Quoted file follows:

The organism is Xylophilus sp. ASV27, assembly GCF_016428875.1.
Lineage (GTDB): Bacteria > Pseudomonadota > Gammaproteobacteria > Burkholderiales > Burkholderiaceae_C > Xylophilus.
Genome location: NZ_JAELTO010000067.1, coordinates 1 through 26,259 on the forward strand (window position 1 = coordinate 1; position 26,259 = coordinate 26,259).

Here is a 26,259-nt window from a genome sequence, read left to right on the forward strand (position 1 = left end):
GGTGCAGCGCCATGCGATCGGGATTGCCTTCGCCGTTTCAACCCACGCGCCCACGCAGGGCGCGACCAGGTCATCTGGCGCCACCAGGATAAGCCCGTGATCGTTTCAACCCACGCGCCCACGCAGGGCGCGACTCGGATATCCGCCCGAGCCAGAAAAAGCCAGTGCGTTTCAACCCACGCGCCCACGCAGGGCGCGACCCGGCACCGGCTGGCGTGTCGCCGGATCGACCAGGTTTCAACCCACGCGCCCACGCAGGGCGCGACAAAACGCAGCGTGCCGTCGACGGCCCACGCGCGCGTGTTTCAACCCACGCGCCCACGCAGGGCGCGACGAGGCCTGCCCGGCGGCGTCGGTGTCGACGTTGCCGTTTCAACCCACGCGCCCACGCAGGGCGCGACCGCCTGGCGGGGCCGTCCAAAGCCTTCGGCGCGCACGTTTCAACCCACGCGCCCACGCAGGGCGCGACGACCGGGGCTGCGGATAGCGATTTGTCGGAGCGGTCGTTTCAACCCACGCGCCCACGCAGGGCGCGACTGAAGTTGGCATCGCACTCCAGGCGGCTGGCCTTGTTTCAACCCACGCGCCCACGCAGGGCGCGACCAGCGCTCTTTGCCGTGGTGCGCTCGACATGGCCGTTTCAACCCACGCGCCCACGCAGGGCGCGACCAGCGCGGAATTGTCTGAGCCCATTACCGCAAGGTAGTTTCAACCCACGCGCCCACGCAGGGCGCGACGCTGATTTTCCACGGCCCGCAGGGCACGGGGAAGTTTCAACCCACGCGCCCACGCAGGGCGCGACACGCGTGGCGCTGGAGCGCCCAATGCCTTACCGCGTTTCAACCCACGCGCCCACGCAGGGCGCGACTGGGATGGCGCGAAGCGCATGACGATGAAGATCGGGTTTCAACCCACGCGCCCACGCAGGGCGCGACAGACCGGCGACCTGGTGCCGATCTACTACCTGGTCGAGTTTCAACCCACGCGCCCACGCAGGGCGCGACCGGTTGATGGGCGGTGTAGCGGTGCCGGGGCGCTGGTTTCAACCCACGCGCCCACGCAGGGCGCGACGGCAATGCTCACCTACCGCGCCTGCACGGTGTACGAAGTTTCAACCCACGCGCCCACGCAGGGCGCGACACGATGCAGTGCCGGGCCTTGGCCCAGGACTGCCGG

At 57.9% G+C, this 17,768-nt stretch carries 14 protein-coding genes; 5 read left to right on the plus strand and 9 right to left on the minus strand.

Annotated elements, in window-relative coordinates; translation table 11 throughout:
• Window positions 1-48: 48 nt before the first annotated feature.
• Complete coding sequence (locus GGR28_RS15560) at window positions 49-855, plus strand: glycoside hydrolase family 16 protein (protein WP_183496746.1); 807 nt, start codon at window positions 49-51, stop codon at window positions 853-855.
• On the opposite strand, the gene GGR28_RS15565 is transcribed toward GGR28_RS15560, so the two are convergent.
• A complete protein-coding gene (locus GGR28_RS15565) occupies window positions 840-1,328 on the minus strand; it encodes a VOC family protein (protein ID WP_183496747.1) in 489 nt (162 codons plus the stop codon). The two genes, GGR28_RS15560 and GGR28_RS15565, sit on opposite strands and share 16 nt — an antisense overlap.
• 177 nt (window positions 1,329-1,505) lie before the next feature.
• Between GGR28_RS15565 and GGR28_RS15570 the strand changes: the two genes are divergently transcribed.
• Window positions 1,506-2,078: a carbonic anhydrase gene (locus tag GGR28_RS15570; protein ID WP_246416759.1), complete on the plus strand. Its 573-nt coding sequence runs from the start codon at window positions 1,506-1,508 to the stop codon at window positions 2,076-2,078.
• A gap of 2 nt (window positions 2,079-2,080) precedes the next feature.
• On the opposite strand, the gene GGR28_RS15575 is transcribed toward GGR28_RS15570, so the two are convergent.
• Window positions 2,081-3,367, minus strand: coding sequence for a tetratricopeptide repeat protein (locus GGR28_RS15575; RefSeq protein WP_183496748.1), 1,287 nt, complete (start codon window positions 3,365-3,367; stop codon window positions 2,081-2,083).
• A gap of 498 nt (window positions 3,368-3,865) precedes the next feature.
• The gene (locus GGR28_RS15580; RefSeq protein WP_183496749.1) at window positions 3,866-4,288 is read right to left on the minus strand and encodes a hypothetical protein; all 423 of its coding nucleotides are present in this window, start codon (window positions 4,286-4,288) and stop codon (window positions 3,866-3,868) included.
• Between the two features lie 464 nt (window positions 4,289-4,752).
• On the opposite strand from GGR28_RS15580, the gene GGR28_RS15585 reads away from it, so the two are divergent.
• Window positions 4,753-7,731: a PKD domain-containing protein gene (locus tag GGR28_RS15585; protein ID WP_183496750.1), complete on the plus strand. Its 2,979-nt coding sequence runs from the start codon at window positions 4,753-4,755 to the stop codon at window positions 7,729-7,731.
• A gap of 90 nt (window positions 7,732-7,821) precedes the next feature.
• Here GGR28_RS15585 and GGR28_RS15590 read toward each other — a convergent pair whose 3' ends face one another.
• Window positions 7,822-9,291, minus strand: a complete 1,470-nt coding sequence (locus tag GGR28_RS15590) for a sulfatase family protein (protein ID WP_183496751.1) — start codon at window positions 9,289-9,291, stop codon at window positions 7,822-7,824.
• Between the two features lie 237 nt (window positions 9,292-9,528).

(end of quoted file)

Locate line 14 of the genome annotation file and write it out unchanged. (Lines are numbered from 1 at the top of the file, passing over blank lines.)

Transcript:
• Window positions 1,506-2,078: a carbonic anhydrase gene (locus tag GGR28_RS15570; protein ID WP_246416759.1), complete on the plus strand. Its 573-nt coding sequence runs from the start codon at window positions 1,506-1,508 to the stop codon at window positions 2,076-2,078.